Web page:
Wacom Intuos5 Pen Tablet Review is here. Graphics tablet users are an odd bunch. They’ll tell you how a mouse is a horrible input device. How you’ll eventually end up with a medical device wrapped around your wrist while they draw pretty pictures of flowers and mock up logos with a pen. That love of the tablet inevitably leads them to one company: Wacom. Frankly, there isn’t another tablet maker out there that even comes close–which puts the company in an odd position. How do you upgrade a product that’s already near perfect?
The Intuos5 continues Wacom’s tradition of quality tablets for professionals. With 2,048 levels of input pressure, the tablet can handle the lightest touch to the hardest press of the pen, and everything in between. If you need a single brush stroke that transitions from faint to dark and fat, the Intuos5 delivers. The device features the ability to recognize pen-input angles up to 60 degrees. The pen design hasn’t changed from the Intuos4–its weight and grip are perfect. It’s a great ergonomic design, so why mess with it?
Wacom Intuos5 Pen Tablet Review
Wacom’s latest generation of pen tablets are as stylish as ever, but while the multi-touch controls and optional wireless add-on are nice, they don’t justify the cost of an upgrade from the Intuos4, argues Fernando Caire.
My relationship with Wacom’s pen tablets was founded as much on style as on functionality. Besides the pressure sensitivity, the best feature of my Intuos2 was the removable clear plastic cover that allowed me to slip my favorite picture of The Joker under it.
But when I eventually upgraded to an Intuos3, it was clear the functionality had come on by leaps and bounds: touch-sensitive strips, quick keystroke buttons, and over two thousand levels of pressure sensitivity. The Intuos4 made welcome, but less drastic, improvements to the technology, while the Intuos5 range, released last month, offers both a new design and new multi-touch controls. So is the biggest change one of style, or of substance?
Design and ergonomics
The Intuos5 range’s matte black finish looks very stylish, but I have mixed feelings about the ExpressKeys. Where the buttons used to be, there are now just indentations in the rubber surface. They aren’t any more difficult to press, but the feel is definitely different, and takes some getting used to. The wheel control remains relatively unchanged and has four different functions you can switch between by pressing a button in the centre. A light at each corner of the wheel indicates which function you are about to use.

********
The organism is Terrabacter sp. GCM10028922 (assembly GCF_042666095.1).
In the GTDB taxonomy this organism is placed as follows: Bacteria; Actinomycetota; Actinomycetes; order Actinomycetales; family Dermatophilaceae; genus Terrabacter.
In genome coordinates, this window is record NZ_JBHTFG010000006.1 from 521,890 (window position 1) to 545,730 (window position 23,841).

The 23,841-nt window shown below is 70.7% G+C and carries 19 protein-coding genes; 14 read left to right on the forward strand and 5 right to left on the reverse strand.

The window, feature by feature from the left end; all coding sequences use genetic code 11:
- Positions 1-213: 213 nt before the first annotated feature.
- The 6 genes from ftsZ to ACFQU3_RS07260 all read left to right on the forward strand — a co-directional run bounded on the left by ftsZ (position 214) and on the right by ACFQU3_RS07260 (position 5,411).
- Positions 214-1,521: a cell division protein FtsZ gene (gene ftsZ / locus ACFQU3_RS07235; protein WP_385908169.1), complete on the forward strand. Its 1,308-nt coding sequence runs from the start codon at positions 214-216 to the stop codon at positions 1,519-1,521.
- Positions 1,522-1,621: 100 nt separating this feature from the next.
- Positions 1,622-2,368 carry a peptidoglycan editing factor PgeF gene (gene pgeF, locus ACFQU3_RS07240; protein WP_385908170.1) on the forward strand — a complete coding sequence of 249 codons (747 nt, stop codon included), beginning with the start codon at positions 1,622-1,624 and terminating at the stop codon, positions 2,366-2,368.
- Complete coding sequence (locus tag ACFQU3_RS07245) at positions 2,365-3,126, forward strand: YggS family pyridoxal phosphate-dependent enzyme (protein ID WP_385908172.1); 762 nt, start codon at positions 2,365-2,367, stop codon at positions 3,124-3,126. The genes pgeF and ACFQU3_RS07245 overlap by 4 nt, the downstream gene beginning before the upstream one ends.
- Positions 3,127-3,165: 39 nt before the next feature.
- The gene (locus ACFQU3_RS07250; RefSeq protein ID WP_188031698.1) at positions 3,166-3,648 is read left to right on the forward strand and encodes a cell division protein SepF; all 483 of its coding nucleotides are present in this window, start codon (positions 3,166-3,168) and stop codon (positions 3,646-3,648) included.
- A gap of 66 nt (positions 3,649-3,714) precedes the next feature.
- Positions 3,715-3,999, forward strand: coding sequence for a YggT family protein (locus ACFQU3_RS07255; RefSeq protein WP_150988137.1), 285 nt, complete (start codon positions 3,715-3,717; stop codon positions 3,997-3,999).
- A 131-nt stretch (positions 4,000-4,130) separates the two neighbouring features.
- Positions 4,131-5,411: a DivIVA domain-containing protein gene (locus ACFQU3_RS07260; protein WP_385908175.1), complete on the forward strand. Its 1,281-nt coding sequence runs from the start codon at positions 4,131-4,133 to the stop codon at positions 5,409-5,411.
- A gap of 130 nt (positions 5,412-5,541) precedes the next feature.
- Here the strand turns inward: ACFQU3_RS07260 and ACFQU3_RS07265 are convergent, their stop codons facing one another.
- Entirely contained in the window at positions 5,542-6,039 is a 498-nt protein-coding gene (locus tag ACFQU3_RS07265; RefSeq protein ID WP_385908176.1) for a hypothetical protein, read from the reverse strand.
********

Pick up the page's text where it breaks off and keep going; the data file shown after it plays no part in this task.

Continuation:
This is a feature that could usefully have been extended to the ExpressKeys: it is difficult to see, or even feel, which button you are trying to push when working in the dark. However, Wacom has foreseen the problem, and if you lightly pass your finger over the buttons, a diagram comes up on screen showing which one you are touching and its function. This brings me to the next feature – one I ended up using far more.
New multi-touch controls
Although the multi-touch controls take a little getting used to, they definitely speed up workflow. You can map gestures to any action or command you like: I set the preferences that so pinching zoomed in and out, stroking four fingers down undid the last action, and holding five fingers in place saved my work. You can also use one finger just to navigate the cursor and to click links, completely eliminating the need for a mouse. Touch sensitivity can be turned on and off manually, but as soon as the pen comes within range of the tablet, the multi-touch features are automatically disabled to avoid accidents.
Whereas with the Intuos4 you had to commit to either the wired or wireless version, the Intuos 5 offers both options. For $39 extra, you can purchase a wireless kit from Wacom’s website. Since I prefer the USB cord for my lap top but wireless for my desktop, this is a welcome change. (In theory, at least. Unfortunately, I haven’t yet been able to test the wireless kit, so I can’t tell you how well it works.) Another useful new feature is backwards compatibility: if you own Intuos4 pens with special functions, you can continue to use them on the Intuos5.
Better – but not dramatically better
Besides the touch sensitivity, there isn’t much practical difference between the Intuos5 and the Intuos4. Unless you really want multi-touch controls (or to change your wireless options), I don’t think an upgrade is necessary.
But despite my nit-picking, this is still a great tablet. It works fantastically well, and looks just as good. If you own an Intuos3, or are looking to buy for the first time, I cannot recommend the Intuos5 enough. It is sleek, stylish and works like a dream, giving you even more options to streamline your creative process.
The Intuos5 is available now in Small, Medium and Large sizes, with MSRPs from $229 to $469. The Extra Large model is currently only available in the old Intuos4 range. For more details, visit Wacom online.